The newly established Vellore City Corporation has merged several areas into its borders including the area stretching East to West between Walajapet (including Ranipet, Arcot, Melvisharam and Sathuvachari) and Virinchipuram (including Shenbakkam and Konavattam) and North to South from Christianpet (including Katpadi and Gandhinagar) to Adukamparai (including, Thorappadi, Ariyur and Bagayam).
The places to visit to Vellore National Travels Fort is a large 16th-century fort situated in Vellore city near Chennai, in the state of Tamil Nadu, India. The Fort was at one point of time the head quarters of the Vijayanagara Empire. The fort is known for its grand ramparts, wide moat and robust masonry. The Fort's ownership passed from Vijayanagara Kings, to the Bijapur Sultans, to Marathas, to the Carnatic Nawabs and finally to the British, who held the fort until India gained independence. During British rule, the Tippu Sultan's family and the last king of Sri Lanka, Sri Vikrama Rajasinha were held in as royal prisoners in the fort. The fort houses a Christian church, a Muslim mosque and a Hindu temple, the latter of which is famous for its magnificent carvings. The first rebellion against British rule erupted at this fort in 1806, and it is also a witness to the tragic massacre of the Vijayanagara royal family of Emperor Sriranga Raya.
Another places to visit to Vellore National Travels is the fortifications consist of a main rampart broken at irregular intervals by round towers and rectangular projections. The main walls are built of massive granite stones surrounded by a broad moat fed with water by subterranean drains from the Suryagunta tank. Within the fort is the similarly aged Jalakanteswara Temple. The fort is one of the most perfect specimens of military architecture in Southern India. One of the interesting features of this fort is that there is a Hindu temple, Christian church and Muslim mosque within its ramparts. The Fort also houses the famous "Tipu Mahal" where Tipu Sultan is believed to have stayed with his family during the war with the British. The graveyards of Tipu's sons are found at Vellore. The Fort is under the control of the Archeological Survey of India. The Vellore Fort has been declared as a "Monument of National Importance". The fort has become a tourist attraction for visitors to Vellore.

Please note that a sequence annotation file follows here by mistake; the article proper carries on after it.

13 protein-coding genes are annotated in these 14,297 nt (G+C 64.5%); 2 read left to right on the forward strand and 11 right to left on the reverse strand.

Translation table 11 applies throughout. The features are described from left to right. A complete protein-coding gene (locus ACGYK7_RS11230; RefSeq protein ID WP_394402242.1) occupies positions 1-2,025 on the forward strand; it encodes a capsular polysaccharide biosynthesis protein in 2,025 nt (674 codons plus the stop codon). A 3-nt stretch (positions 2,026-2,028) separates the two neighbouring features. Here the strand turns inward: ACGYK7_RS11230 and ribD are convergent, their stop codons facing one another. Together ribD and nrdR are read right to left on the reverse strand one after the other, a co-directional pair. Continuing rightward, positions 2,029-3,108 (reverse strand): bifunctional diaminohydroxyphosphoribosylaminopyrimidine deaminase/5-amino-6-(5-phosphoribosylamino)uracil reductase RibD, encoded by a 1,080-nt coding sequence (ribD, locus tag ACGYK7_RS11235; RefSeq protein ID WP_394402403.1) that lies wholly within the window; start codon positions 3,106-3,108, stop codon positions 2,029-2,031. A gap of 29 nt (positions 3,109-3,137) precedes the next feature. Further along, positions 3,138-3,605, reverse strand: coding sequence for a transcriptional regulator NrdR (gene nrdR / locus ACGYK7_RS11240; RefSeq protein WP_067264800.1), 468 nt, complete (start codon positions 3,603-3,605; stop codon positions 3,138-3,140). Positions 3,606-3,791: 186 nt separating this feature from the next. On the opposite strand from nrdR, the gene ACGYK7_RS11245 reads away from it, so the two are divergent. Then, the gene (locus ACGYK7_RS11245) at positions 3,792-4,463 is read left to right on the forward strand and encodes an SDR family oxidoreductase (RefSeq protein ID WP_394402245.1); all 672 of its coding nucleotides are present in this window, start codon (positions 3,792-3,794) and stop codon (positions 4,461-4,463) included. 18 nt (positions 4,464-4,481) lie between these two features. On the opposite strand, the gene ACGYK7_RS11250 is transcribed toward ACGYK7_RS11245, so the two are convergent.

The state Government Museum is inside the fort and was opened to the public in 1985. The historical monuments of the North Arcot District are depicted in the Gallery. Special exhibits include a bronze double antenna sword from Vellore Taluk dating back to 400 BC., stone sculptures from the Late Pallava to Vijayanagar periods, an ivory chess board and coins used by the last Kandian King of Sri Lanka Vikrama Raja Singha. The educational activities of this Museum include an art camp for school students, the study of inscriptions and iconography for college students.
Vellore has a magnificent golden temple which is located at Sripuram near Thirumalaikodi. It is approximately 12 km from the Vellore bus terminus.
The temple is located on 20 acres of land and has been constructed by Vellore-based Sri Narayani Peedam headed by spiritual leader Sri Sakthi Amma. The temple covers 55,000 sq ft (5,100 m2) and has intricate carvings and sculptures in gold. The lighting is arranged in such a way that the temple glitters even during night. The temple construction was completed in on August 24, 2007. This places can be visited by National Travels
The Jalakandeswarar Temple is situated inside the Vellore Fort and has a majestic Gopuram (tower). Here Lord Shiva is worshipped in the form of "Jalakandeswarar". The temple is located at sub-ground levels below the temple moat – hence the name Jalakandeswarar. The temple was closed for a very long period. The main effigy of the deity of the sanctum sanctorium was taken away to a distant location to save him from being dishonoured by an appraisal. It was brought back amd put in place in 1980 when there was a severe water scarcity. The then Collector was key in getting the deity back to its location.